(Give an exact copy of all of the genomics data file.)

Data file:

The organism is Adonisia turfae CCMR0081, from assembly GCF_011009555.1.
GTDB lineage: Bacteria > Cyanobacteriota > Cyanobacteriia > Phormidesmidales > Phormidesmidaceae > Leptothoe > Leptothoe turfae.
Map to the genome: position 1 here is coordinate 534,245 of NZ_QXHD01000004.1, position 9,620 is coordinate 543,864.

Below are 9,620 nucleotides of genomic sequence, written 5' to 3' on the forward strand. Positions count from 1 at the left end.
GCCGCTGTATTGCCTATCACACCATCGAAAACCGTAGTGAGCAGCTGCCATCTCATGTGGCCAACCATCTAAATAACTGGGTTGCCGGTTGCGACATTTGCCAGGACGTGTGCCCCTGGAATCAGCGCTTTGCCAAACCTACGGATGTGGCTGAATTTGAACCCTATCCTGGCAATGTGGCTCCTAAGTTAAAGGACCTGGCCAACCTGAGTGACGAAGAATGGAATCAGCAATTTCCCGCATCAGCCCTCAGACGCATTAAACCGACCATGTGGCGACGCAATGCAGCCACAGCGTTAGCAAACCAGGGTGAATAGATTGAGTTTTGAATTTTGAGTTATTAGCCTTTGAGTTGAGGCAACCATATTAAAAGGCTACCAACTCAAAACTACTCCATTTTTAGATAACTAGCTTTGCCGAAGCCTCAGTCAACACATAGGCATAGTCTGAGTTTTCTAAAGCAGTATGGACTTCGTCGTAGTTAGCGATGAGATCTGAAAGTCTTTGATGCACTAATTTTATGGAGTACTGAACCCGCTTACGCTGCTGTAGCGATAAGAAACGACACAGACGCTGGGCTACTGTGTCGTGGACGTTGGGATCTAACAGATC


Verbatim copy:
The organism is Adonisia turfae CCMR0081, from assembly GCF_011009555.1.
GTDB lineage: Bacteria > Cyanobacteriota > Cyanobacteriia > Phormidesmidales > Phormidesmidaceae > Leptothoe > Leptothoe turfae.
Map to the genome: position 1 here is coordinate 534,245 of NZ_QXHD01000004.1, position 9,620 is coordinate 543,864.

Below are 9,620 nucleotides of genomic sequence, written 5' to 3' on the forward strand. Positions count from 1 at the left end.
GCCGCTGTATTGCCTATCACACCATCGAAAACCGTAGTGAGCAGCTGCCATCTCATGTGGCCAACCATCTAAATAACTGGGTTGCCGGTTGCGACATTTGCCAGGACGTGTGCCCCTGGAATCAGCGCTTTGCCAAACCTACGGATGTGGCTGAATTTGAACCCTATCCTGGCAATGTGGCTCCTAAGTTAAAGGACCTGGCCAACCTGAGTGACGAAGAATGGAATCAGCAATTTCCCGCATCAGCCCTCAGACGCATTAAACCGACCATGTGGCGACGCAATGCAGCCACAGCGTTAGCAAACCAGGGTGAATAGATTGAGTTTTGAATTTTGAGTTATTAGCCTTTGAGTTGAGGCAACCATATTAAAAGGCTACCAACTCAAAACTACTCCATTTTTAGATAACTAGCTTTGCCGAAGCCTCAGTCAACACATAGGCATAGTCTGAGTTTTCTAAAGCAGTATGGACTTCGTCGTAGTTAGCGATGAGATCTGAAAGTCTTTGATGCACTAATTTTATGGAGTACTGAACCCGCTTACGCTGCTGTAGCGATAAGAAACGACACAGACGCTGGGCTACTGTGTCGTGGACGTTGGGATCTAACAGATC